It must be a bear market because even billionaire Warren Buffett's Berkshire Hathaway Inc. has slumped almost 20 percent since December.
The decline exceeds the drop of the Standard & Poor's 500 Index and marks the worst first half for the Omaha, Neb.-based investment and holding company since 1990. Price competition has driven down revenue at Berkshire's insurance units, which account for about half of its income.
Berkshire is “close to getting more fairly priced,” said Charles Hamilton, a Nashville, Tenn.-based analyst at FTN Midwest Securities Corp., who has a “neutral” rating on Berkshire. “I wouldn't say it presents a buying opportunity right now.”
After reporting record 2007 earnings of $13.2 billion, the 77-year-old Buffett told shareholders in February that profit margins from insurance will drop.
Digital Access for only $0.99
For the most comprehensive local coverage, subscribe today.
“That party is over,” Buffett wrote in his annual letter to shareholders in February. “It is a certainty that insurance industry profit margins, including ours, will fall significantly in 2008.”
Berkshire also has been hurt by the declines of Wells Fargo & Co., American Express Co. and U.S. Bancorp, three of the company's 10 biggest equity holdings at the end of March. Wells Fargo, Berkshire's second-largest holding, dropped 18 percent in the second quarter, while American Express and U.S. Bancorp slipped 14 percent.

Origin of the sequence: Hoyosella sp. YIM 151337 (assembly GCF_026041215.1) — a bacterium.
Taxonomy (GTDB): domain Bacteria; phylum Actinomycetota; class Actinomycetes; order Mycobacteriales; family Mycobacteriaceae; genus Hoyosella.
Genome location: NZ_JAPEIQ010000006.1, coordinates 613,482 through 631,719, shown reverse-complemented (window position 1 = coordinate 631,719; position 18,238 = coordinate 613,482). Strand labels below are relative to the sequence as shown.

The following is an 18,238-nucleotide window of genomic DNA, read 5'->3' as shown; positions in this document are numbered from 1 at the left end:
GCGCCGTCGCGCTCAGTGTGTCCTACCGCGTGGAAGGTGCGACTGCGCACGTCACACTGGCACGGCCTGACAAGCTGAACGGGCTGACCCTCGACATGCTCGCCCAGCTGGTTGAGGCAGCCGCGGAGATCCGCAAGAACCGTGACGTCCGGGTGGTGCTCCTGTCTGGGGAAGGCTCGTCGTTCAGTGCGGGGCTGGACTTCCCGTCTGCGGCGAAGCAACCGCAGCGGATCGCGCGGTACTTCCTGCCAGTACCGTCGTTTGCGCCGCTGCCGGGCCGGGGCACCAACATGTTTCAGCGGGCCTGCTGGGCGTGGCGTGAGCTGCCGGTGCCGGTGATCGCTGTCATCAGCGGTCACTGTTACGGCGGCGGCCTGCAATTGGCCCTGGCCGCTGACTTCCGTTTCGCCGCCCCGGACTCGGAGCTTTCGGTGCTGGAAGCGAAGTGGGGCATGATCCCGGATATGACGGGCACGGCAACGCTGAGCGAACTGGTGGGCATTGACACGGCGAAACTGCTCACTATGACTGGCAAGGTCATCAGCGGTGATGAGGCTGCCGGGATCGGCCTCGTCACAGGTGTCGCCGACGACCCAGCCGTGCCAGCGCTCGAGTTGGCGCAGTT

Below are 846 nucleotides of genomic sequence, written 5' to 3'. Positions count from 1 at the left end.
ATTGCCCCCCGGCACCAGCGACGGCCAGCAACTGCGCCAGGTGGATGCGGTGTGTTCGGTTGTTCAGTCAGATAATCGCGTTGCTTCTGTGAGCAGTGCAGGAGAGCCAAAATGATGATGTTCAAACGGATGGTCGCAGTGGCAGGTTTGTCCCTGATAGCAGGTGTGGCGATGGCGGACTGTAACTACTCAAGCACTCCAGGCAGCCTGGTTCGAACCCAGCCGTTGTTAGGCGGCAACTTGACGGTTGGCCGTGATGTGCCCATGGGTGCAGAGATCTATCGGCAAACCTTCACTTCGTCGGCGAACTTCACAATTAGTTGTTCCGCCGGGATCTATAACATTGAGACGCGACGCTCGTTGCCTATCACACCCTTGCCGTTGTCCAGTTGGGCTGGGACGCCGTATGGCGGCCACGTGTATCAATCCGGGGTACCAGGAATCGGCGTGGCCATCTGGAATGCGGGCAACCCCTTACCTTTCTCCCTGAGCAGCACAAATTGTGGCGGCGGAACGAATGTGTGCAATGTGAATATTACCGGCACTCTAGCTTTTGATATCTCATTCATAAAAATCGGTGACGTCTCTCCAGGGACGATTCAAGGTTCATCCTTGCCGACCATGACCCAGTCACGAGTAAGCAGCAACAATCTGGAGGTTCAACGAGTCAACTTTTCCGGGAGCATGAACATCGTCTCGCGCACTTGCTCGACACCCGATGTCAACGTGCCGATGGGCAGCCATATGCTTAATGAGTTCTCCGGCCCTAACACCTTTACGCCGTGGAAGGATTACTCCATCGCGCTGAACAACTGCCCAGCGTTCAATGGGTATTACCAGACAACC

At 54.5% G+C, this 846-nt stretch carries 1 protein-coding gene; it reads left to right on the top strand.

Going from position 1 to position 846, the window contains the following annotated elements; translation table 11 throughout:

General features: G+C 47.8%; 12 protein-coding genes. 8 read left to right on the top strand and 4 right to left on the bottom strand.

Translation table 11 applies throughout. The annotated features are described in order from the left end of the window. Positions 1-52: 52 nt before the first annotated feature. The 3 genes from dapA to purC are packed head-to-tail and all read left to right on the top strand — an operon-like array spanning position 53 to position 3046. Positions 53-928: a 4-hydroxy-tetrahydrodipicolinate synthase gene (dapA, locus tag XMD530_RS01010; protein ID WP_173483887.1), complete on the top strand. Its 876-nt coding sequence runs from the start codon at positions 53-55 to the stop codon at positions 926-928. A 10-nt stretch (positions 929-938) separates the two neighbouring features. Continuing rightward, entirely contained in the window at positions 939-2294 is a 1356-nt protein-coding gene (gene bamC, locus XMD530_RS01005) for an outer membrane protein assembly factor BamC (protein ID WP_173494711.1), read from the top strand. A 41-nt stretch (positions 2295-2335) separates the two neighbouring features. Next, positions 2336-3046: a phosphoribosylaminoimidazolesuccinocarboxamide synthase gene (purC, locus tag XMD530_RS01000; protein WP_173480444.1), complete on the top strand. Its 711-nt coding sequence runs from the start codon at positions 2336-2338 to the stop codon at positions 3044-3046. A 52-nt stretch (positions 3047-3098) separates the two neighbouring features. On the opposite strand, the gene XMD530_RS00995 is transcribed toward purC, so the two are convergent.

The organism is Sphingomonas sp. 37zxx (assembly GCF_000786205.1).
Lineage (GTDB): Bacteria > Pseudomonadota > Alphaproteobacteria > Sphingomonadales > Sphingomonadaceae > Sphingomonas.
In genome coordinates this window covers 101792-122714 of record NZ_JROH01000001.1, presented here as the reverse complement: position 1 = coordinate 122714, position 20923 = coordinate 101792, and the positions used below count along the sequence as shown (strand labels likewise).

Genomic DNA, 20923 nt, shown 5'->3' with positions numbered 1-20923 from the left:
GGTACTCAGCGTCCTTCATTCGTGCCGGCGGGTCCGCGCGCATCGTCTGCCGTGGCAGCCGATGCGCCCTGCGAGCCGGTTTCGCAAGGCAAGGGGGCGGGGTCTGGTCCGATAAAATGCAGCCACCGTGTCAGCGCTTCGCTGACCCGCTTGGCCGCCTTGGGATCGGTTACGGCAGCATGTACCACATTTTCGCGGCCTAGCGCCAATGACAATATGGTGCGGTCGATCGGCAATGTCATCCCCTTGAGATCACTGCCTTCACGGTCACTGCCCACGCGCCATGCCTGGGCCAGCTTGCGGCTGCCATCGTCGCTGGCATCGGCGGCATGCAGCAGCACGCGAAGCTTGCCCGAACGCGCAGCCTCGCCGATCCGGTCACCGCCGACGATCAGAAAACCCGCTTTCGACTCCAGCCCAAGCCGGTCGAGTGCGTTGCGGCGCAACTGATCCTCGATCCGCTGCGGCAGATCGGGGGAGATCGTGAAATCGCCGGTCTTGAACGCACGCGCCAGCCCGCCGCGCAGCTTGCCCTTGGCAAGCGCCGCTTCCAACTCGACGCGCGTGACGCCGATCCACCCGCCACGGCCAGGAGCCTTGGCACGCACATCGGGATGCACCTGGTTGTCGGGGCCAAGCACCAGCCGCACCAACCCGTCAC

Berkshire on Wednesday declined $1,435 to $118,665 in New York Stock Exchange composite trading, and is down 20 percent since its all-time closing high of $149,200 on Dec. 10. That exceeds the 17 percent slide of the S&P 500 in the same period. Berkshire spokeswoman Jackie Wilson didn't respond to a request for comment.
The slide hasn't deterred Buffett devotees, who think Berkshire's decline represents a buying opportunity.
“I'd put a new client in Berkshire right now,” said Frank Betz, a partner at Warren, N.J.-based Carret Zane Capital Management, which oversees $800 million, including Berkshire shares. “It's probably the highest-quality collection of individual companies that's ever been assembled. Long slides are not in the Berkshire Hathaway lexicon.”
Berkshire bulls are betting with history on their side: the shares advanced in 17 of the past 20 years. The last annual decline was 3.8 percent in 2002. The company had record earnings last year as Buffett booked a $3.5 billion profit on a $500 million investment in oil producer PetroChina Co., and insurance units made money selling coverage against storms that never came.